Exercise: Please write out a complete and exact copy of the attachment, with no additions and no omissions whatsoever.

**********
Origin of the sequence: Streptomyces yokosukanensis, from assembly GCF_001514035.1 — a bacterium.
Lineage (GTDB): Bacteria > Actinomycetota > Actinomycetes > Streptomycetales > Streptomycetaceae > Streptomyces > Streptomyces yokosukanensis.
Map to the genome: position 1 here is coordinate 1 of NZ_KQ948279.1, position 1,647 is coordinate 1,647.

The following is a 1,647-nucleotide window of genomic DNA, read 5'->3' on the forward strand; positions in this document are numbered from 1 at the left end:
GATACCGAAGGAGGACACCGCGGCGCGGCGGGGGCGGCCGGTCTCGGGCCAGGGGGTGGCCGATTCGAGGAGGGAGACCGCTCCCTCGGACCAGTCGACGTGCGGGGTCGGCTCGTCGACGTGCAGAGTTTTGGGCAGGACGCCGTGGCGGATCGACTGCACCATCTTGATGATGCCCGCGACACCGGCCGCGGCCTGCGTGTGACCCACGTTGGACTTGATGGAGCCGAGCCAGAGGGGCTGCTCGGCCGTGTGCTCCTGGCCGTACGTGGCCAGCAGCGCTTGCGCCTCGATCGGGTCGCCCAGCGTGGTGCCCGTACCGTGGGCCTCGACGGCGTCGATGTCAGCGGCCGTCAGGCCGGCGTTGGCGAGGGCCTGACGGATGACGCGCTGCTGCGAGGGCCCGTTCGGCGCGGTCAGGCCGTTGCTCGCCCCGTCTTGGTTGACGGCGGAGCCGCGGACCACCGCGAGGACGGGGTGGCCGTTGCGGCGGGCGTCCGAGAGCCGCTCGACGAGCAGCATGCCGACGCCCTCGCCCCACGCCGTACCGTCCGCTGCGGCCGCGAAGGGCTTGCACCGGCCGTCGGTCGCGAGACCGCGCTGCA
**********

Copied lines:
Origin of the sequence: Streptomyces yokosukanensis, from assembly GCF_001514035.1 — a bacterium.
Lineage (GTDB): Bacteria > Actinomycetota > Actinomycetes > Streptomycetales > Streptomycetaceae > Streptomyces > Streptomyces yokosukanensis.
Map to the genome: position 1 here is coordinate 1 of NZ_KQ948279.1, position 1,647 is coordinate 1,647.

The following is a 1,647-nucleotide window of genomic DNA, read 5'->3' on the forward strand; positions in this document are numbered from 1 at the left end:
GATACCGAAGGAGGACACCGCGGCGCGGCGGGGGCGGCCGGTCTCGGGCCAGGGGGTGGCCGATTCGAGGAGGGAGACCGCTCCCTCGGACCAGTCGACGTGCGGGGTCGGCTCGTCGACGTGCAGAGTTTTGGGCAGGACGCCGTGGCGGATCGACTGCACCATCTTGATGATGCCCGCGACACCGGCCGCGGCCTGCGTGTGACCCACGTTGGACTTGATGGAGCCGAGCCAGAGGGGCTGCTCGGCCGTGTGCTCCTGGCCGTACGTGGCCAGCAGCGCTTGCGCCTCGATCGGGTCGCCCAGCGTGGTGCCCGTACCGTGGGCCTCGACGGCGTCGATGTCAGCGGCCGTCAGGCCGGCGTTGGCGAGGGCCTGACGGATGACGCGCTGCTGCGAGGGCCCGTTCGGCGCGGTCAGGCCGTTGCTCGCCCCGTCTTGGTTGACGGCGGAGCCGCGGACCACCGCGAGGACGGGGTGGCCGTTGCGGCGGGCGTCCGAGAGCCGCTCGACGAGCAGCATGCCGACGCCCTCGCCCCACGCCGTACCGTCCGCTGCGGCCGCGAAGGGCTTGCACCGGCCGTCGGTCGCGAGACCGCGCTGCA